not only a more polished manner, but an air But none of these loves can possibly have of decision and command, as of one used to the sweetness, the completeness of such a

be obeyed. There could not be the slightest love as that between Hilary Leaf and Rob- doubt, as Johanna once laughingly told him, ert Lyon.

that he would always be “master in his own

house." There was nothing very romantic about it. From the moment when Johanna en

But he was very gentle with his “ little tered the parlor, found them standing hand woman,” as he called her. He would sit for in hand at the fireside, and Hilary came for-hours at the "ingle-neuk”—how he did luxward and kissed her, and after a slight hes- uriate in the English fires !—with Hilary on itation Robert did the same, the affair pro- his knee, or her hand fast clasped in his.

a footstool beside him, her arm resting on ceeded in most mill-pond fashion:

And sometimes, when Johanna went out of “ Unruffled by those cataracts and breaks, the room, he would stoop and gather her That humor interposed too often makes."

close to his heart. But I shall tell no tales; There were no lovers' quarrels ; Robert the world has no business with these sort Lyon had chosen that best blessing next to of things. a good woman, a sweet-tempered woman; Hilary was very shy of parading her hapand there was no reason why they should piness : she disliked any demonstrations quarrel more as lovers than they had done thereof, even before Johanna. And when as friends. And, let it be said to the eter- Miss Balquidder, who had, of course, been nal honor of both, now, no more than in told of the engagement, came down one day

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expressly to see her " fortunate fellow-coun- when she should look k for him at the daily tryman,” this Machiavelian little woman ac- meal and daily fireside, and find bim no tually persuaded her lover to have an im- more.

poenam portant engagement in London! She could " Robert, I want to talk to you about Jo not bear him to be “ looked at."

hanna." 55" Ah, well ! you must leare me, and I will “I guess what it is,” said he, smiling; miss you terribly, my dear," said the old " You would like her to go out to India with Scotchwoman. " but it's an ill wind that us. Certainly if she chooses. I hope you blows nobody good, and I have another did not suppose I should object ? " 371 3.13

I young lady quite ready to step into your "No; but it is not that. She would not shoes. When shall you be married ?." live six months in a hot climate : the doctor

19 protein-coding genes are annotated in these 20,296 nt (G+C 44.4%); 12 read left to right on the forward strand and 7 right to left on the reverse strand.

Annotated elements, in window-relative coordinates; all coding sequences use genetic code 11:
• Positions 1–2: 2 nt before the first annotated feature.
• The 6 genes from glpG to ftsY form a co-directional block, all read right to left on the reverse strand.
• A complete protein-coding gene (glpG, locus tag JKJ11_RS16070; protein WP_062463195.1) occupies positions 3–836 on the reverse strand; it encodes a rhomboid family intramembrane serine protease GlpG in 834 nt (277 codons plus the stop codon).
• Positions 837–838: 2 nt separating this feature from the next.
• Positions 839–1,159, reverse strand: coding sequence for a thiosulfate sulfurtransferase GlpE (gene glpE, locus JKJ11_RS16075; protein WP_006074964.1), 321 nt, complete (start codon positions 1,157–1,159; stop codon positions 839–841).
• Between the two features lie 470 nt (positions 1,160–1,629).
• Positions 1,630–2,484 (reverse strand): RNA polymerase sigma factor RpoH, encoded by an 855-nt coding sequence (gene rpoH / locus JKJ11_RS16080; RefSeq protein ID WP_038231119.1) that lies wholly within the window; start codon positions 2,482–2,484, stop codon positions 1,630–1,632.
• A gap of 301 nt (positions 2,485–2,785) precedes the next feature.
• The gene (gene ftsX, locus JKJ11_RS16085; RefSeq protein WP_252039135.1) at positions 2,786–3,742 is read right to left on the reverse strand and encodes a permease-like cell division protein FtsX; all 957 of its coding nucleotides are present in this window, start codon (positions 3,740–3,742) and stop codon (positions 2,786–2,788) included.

“I don't know-hush; we'll talk another tells me so." ins [pingel time,” said Hilary, glancing at Johanna. “ You consulted him ?"

Miss Balquidder took the hint and was si- Yes, confidentially, without her knowing lent.

it. But I thought it right. I wanted to That important question was indeed begin- make quite sure before before O Robning to weigh heavily on Hilary's mind. ertShe was fully aware of what Mr. Lyon The grief of her tone caused him to suswished, and, indeed, expected; that when, pect what was coming. He started. cyril the business of the firm being settled, in 1“ You don't mean that? Oh, no, you can six months hence he returned to India, he not! My little woman-my own little woman should not return alone. When he said she could not be so unkind.”. this, she had never dared to answer, hardly Hilary turned sick at heart. The dim even to think. She let the peaceful present landscape, the bright sky, seemed to mingle float on, day by day, without recognizing and dance before her, and Venus to stare at such a thing as the future. TOT her with a piercing, threatening, baleful lus- But this could not be always. It came to tre.

IS!!!??. Liens an end one January afternoon, when he had “Robert, let me sit down on the bench, returned from a second absence in Liver- and sit you beside me. It is too dark for pool. They were walking up Richmond people to notice us, and we shall not be very Hill. The sun had set frostily and red over the cold.” Bistro silver curve of the Thames, and Venus, large “No, my darling ;” and he slipped his and bright, was shining like a great eye in plaid round her shoulders, and his arm with the western sky. Hilary long remembered it. exactly how everything looked, even to the She looked up pitifully. Don't be vexed very tree they they stood under when Rob- with me, dear; I have thought it all over; ert Lyon asked her to fix definitely the day weighed it on every side; nights and nights that she would marry him.

I have been awake pondering what was right 6 Would she consent there seemed no to do. And it always comes to the same special reason to the contrary—that it should thing.", be immediately? Or would she like to " What?" main with Johanna as she was, till just be- “ It's the old story," she answered, with a fore they sailed P He wished to be as good feeble smile. “I canna leave my minnie.' as possible to Johanna-still

There is nobody in the world to take care of And something in his manner impressed Johanna but me, not even Elizabeth, who is Hilary more than ever before with the con- engrossed in little Henry. If I left her, I viction of all she was to him ; likewise, all am sure it would kill her. And she cannot he was to her. More, much more than even come with me. Dear!” (the only fond name a few short weeks since. Then, intense as she ever called him) " for these three years it was, the love had a dreamlike unreality; -you say it need only be three years—you now it was close, homelike, familiar. In- will have to go back to India alone! stinctively she clung to his arm; she had Robert Lyon was a very good man; but become so used to being Robert's darling he was only a man, not an angel ; and though

She shivered as she thought of the he made comparatively little show of it, he wide seas rolling between them ; of the time was a man very deeply in love. With that